Jewish Life Torah Portion

Torah Portion – Shmini

By Shlomo Riskin

One of the most moving rituals of the Jewish week, at the advent of the eighth day, is the havdalah (“separation”) ceremony, when we chant, “Behold, the Lord of my salvation in Whom I trust and thus I do not fear,” as we bid a sorrowful farewell to Shabbat amidst wine, spice and fire. Perhaps the feelings we experience as we go through this act of ‘separation’ (dividing the Sabbath from the rest of the week) require the wine and the sweet-smelling fragrances to refresh and re-invigorate our spirits when we sense the leave-taking of the Sabbath Queen.

As we intone the blessing over the fire – recalling the teaching of our Sages that fire was created by Adam on that first, primordial Saturday night – we customarily look at our fingernails. Why?  The commentator Rabbi Menahem Meiri suggests that when Adam was created, his entire body was covered with the same strong substance of the fingernails as a protective coat. When the forbidden fruit of knowledge of good and evil was eaten, this protective coat was removed – with only the fingernails serving as a reminder of his earlier more protected state. At the end of the havdalah ceremony, we are in effect requesting a return to the more guarded human estate in Eden. 

Our portion of Shemini opens, “And it happened on the eighth day.” Rashi comments, “the eighth day of the consecration ceremonies of the Sanctuary, the first day of the month of Nissan, the very day on which the Sanctuary was erected.” And it was on this very same eighth day – in the midst of the celebration following the Divinely-sent fire which consumed the offering on the altar as a sign of heavenly acceptance – that Nadav and Avihu were also consumed by a Divine fire! What occasioned such Divine wrath, and what is the significance of the eighth day, which gives the Biblical portion its name?

Let us return to the initial seven days of creation, when the Almighty created the heavens and the earth, and all of their hosts. On the sixth day He created the human being and placed him – Adam together with his wife Eve – in the Garden of Eden. The first couple sinned by plucking the fruit of Knowledge of Good and Evil from off the tree and eating it. From that moment, good and evil were no longer rooted in an objective morality created by God; good and evil became whatever the human being believed is good or evil for him/her. That is why our mystical literature refers to Adam’s sin as his having “severed the plantings” (kitzetz banetiyot), removing the seed from its source.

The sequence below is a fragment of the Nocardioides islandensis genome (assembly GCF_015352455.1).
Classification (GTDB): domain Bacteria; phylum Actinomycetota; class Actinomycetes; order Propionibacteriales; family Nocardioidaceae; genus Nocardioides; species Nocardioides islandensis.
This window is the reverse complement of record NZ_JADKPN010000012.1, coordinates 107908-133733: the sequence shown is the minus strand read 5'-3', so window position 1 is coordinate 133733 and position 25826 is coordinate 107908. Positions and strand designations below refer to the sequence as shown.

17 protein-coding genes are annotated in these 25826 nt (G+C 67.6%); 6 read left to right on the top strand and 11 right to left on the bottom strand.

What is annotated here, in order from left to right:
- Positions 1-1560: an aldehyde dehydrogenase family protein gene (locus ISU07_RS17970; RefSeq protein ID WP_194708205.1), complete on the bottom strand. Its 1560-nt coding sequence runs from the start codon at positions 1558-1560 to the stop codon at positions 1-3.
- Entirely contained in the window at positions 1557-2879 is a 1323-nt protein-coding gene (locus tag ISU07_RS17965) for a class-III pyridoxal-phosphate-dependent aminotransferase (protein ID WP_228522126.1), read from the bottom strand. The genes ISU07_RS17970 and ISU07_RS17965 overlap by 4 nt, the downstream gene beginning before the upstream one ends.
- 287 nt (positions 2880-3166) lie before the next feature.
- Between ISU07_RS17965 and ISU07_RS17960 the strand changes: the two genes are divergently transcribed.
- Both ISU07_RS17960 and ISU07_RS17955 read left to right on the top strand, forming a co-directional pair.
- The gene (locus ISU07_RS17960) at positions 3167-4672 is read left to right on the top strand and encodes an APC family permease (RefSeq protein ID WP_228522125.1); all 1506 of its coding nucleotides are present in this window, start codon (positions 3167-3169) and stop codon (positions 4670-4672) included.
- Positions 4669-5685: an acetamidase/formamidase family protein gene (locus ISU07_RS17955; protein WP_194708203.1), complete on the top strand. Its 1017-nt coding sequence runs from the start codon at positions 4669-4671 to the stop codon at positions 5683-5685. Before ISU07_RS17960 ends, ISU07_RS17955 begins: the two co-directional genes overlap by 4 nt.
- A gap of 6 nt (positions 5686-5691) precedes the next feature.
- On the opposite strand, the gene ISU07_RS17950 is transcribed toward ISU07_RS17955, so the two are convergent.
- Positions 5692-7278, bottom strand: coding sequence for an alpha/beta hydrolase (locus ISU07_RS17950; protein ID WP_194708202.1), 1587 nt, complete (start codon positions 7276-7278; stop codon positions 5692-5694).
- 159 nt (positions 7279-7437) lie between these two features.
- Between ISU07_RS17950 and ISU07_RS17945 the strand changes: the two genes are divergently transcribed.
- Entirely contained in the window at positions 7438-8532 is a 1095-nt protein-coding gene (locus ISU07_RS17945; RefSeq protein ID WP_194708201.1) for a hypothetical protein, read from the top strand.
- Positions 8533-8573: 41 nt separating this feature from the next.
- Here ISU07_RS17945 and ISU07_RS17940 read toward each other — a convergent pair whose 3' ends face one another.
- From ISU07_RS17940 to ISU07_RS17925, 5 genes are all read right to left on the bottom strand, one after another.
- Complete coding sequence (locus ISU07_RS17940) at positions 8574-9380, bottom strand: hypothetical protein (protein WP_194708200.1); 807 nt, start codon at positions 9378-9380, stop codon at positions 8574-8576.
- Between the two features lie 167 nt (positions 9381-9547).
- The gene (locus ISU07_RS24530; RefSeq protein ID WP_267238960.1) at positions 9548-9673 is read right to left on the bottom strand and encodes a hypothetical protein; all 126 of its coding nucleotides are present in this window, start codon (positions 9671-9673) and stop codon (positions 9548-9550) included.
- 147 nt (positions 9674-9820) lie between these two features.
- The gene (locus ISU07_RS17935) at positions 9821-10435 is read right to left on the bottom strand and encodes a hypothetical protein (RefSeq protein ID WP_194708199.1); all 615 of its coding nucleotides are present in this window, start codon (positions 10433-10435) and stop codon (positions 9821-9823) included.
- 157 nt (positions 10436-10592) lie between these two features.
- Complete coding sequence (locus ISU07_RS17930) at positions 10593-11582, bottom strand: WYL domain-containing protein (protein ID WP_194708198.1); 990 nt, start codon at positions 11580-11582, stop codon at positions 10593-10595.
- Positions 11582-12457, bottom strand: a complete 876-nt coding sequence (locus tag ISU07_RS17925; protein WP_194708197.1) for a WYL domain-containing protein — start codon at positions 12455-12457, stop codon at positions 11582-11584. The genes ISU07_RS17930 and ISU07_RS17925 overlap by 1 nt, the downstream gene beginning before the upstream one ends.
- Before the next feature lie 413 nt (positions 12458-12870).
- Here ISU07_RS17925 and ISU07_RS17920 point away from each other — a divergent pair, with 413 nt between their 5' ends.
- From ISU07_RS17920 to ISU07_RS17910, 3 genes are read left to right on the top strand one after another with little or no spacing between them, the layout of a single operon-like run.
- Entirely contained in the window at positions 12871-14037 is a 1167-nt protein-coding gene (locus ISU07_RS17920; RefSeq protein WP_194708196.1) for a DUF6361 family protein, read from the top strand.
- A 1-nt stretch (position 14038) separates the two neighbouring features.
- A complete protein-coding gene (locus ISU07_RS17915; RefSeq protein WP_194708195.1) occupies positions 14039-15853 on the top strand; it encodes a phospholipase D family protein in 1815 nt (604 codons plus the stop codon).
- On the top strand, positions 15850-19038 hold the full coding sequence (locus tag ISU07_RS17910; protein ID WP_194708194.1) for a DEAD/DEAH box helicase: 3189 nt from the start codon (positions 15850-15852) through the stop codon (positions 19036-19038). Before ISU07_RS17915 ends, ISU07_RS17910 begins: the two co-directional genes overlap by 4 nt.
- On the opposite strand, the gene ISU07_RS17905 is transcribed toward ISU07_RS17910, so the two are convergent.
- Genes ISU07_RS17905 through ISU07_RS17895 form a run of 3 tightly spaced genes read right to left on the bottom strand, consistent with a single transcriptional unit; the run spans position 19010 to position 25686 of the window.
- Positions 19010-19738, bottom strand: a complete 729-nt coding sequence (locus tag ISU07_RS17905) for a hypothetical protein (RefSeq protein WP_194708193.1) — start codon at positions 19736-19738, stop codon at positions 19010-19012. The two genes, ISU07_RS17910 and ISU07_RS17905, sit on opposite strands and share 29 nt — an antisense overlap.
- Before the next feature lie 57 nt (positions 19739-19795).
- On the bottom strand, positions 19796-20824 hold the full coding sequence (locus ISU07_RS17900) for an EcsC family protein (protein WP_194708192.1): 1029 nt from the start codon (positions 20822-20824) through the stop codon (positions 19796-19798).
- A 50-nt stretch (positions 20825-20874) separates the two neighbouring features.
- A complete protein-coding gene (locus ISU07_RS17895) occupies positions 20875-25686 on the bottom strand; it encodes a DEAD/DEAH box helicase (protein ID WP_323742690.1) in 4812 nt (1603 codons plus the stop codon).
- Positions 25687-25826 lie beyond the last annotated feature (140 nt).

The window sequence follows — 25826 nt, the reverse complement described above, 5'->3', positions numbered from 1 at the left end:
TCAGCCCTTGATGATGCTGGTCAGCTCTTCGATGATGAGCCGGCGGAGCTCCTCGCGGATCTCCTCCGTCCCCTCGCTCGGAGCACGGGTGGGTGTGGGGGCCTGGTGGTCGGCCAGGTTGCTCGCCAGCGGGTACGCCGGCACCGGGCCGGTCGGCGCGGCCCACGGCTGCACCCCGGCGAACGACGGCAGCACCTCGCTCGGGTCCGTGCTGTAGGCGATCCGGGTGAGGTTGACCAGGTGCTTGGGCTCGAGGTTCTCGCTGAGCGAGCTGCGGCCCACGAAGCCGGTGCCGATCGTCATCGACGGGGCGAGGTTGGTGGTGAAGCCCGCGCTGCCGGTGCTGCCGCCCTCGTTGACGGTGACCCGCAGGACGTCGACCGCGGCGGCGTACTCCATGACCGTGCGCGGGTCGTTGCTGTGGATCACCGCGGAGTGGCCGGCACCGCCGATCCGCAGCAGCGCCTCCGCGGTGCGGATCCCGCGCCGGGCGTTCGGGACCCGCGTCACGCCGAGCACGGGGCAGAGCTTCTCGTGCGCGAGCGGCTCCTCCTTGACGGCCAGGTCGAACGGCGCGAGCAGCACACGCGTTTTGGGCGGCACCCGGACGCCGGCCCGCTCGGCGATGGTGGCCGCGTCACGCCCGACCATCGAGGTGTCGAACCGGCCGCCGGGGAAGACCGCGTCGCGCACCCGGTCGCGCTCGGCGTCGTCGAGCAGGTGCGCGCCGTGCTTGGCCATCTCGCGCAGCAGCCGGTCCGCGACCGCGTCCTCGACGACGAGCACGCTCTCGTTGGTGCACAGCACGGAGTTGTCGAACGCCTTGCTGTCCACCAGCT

Then came the first Sabbath Day, a time when each individual can find refuge under the wings of the Divine Presence. Indeed the Midrash (Bereishit Rabbah) teaches us that Adam recited the Psalm for the Sabbath Day for the first time, genuinely uplifted by the understanding that there truly existed a road back to Eden and that it was paved with stones of repentance and repair. 

On the seven days of creation, God created a world for the human being to live in; on the eighth day Adam discovered – through fire – how he could repair and improve that world. If, on the seven days of creation, God made a world for humanity, on the eighth day of the consecration of the Sanctuary,  the Israelites made a Sacred Space – an improved world – in miniature, in which God could dwell together with humanity: “They shall make for a Sanctuary so that I may dwell in their midst.” (Exodus Trumah). 

Fire is the human response to God’s light. But fire is a double-edged sword; it can bring light and warmth, or it can bring cannon fire and nuclear destruction. The blessing over fire, which attributes fire to its ultimate Divine source, must remind us that we must serve God in accordance with His Divine laws, that we dare not remove our creativity from its Divine direction. To do so would be a repetition of Adam’s original sin. 

God sent down His Divine light and fire as a sign that He accepted our Sanctuary, the work of human hands – which carried out to perfection the Divine architectural directions. Then Nadav and Avihu came along with “a strange fire, which they had not been commanded to bring (Lev. 10:1).” Yes, we must use our creativity in the service of God to perfect ourselves and our world – but only in accordance with His will, in accordance with the limits He has placed on Divine Service, so that we never fall into the trap of  bringing the strange fires of Moloch (Deut. 18:10) and the immoral wars of Jihad (which also involves the sacrifice of children). Human hands created fire – but human hands must use that fire to recreate and not to destroy. And therefore we look at our fingers as we make the blessing over fire every Saturday night, the beginning of our weekly “eighth day.” We are telling ourselves that everything – the entire future of our lives and our world – lies in our own hands!

B’nai Mitzvah
Shavuot: The Festival of Weeks

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